Every several years I borrow my colleague George's copy of The Joy of Sets by Keith Devlin and attempt to learn some set theory. The first time, ca. 1993, I crashed and burned on page 16 (section 1.7, "Well-Ordering and Ordinals"). On my second attempt to climb the mountain, ~2002, I reached page 29 and then fell into an infinite crevasse ("The Zermelo-Fraenkel Axioms"). This month I changed tactics and jumped on the magical mystery bus carrying only a tourist visa. I skipped by the proofs, slid past the exercises, skimmed the hard parts, and made it to the end of the line having glimpsed some of the deep inner workings of the universe.
Set theory is so fundamentally fascinating because it's so damnably fundamental. It's the machine language of mathematics. Like subatomic physics, sets come as close to bedrock as you can dig. But as Devlin himself says in the Preface, "... although set theory has to be developed as an axiomatic theory, occupying as it does a well-established foundational position in mathematics, the axioms themselves must be 'natural'; otherwise everything would reduce to a meaningless game with prescribed rules."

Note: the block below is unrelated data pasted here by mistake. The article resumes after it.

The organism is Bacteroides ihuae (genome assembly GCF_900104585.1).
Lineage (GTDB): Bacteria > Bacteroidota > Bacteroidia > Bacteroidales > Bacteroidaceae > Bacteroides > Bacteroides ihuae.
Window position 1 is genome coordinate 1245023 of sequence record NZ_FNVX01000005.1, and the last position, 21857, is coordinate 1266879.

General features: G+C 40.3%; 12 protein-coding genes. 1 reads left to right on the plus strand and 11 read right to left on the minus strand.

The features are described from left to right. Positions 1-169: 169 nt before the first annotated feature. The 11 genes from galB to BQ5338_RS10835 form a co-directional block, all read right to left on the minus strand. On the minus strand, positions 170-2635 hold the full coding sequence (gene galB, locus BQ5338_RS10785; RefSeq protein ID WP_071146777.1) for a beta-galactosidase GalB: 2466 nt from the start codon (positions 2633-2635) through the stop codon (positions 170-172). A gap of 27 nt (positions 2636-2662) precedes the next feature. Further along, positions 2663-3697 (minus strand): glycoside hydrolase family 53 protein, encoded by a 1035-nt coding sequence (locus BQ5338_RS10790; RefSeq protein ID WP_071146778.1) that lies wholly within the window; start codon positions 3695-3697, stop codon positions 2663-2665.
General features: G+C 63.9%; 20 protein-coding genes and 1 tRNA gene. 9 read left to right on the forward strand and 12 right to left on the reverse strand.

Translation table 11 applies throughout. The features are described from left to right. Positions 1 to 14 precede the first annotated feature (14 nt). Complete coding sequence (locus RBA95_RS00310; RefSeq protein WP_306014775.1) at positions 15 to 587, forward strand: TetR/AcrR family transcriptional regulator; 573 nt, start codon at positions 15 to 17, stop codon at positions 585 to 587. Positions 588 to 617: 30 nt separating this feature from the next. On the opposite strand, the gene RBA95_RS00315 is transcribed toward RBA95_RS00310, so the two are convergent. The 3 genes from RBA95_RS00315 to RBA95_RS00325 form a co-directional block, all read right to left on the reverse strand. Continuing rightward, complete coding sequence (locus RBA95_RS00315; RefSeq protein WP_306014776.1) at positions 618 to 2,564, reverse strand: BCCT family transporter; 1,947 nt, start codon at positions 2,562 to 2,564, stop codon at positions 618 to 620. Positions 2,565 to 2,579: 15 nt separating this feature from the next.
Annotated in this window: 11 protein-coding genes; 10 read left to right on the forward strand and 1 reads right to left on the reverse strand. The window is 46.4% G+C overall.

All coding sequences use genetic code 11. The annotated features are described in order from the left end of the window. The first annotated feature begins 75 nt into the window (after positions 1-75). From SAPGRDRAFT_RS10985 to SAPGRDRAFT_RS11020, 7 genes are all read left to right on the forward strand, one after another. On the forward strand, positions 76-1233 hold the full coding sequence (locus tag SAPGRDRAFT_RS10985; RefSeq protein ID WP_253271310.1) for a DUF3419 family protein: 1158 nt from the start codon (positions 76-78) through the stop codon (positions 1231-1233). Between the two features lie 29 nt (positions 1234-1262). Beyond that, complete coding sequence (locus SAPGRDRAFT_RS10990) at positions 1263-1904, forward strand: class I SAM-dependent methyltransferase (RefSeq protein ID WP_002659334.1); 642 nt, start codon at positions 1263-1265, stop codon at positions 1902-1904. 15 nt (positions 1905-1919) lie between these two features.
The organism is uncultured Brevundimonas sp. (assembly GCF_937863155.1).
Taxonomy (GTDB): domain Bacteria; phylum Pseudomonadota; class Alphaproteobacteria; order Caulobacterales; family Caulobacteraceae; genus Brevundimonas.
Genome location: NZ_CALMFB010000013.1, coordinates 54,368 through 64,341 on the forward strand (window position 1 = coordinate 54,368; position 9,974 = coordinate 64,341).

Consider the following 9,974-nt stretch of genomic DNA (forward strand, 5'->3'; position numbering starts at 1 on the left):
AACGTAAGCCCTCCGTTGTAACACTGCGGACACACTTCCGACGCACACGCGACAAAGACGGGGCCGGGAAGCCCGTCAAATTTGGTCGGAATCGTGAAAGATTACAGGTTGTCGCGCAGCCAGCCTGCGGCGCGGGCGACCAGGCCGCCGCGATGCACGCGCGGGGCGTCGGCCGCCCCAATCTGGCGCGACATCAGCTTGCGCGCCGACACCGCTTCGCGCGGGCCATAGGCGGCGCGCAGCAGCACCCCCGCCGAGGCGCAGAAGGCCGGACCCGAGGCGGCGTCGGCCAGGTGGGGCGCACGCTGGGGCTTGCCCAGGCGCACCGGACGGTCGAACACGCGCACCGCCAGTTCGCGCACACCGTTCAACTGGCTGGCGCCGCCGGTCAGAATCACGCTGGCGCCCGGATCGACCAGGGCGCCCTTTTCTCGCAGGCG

I admit: there were times that I thought I was witnessing a meaningless game of symbol-shuffling. But eventually Devlin somehow explained the sense in the situation, or at least convinced me that sanity was within reach. I still don't understand (most of) modern set theory, but this morning I respect it. The Joy of Sets has given me a glimpse of the major constellations, a map of where the stars live. That's all my brain can handle. Maybe I'll take a running start and try again in 2018.
(a significant glitch that I noted in the book, explained in the online errata: a key symbol for "function restriction" was not printed in 70 instances, on 21 pages, Oops! And cf. No Concepts At All (2001-02-22), LogicAndInformation (2001-08-01), MillenniumMath (2002-12-05), ThirdNormalForm (2004-02-28), GatewaysToMathematics (2004-05-20), StayingTheCourse (2005-07-11), ...) - ^z - 2010-06-25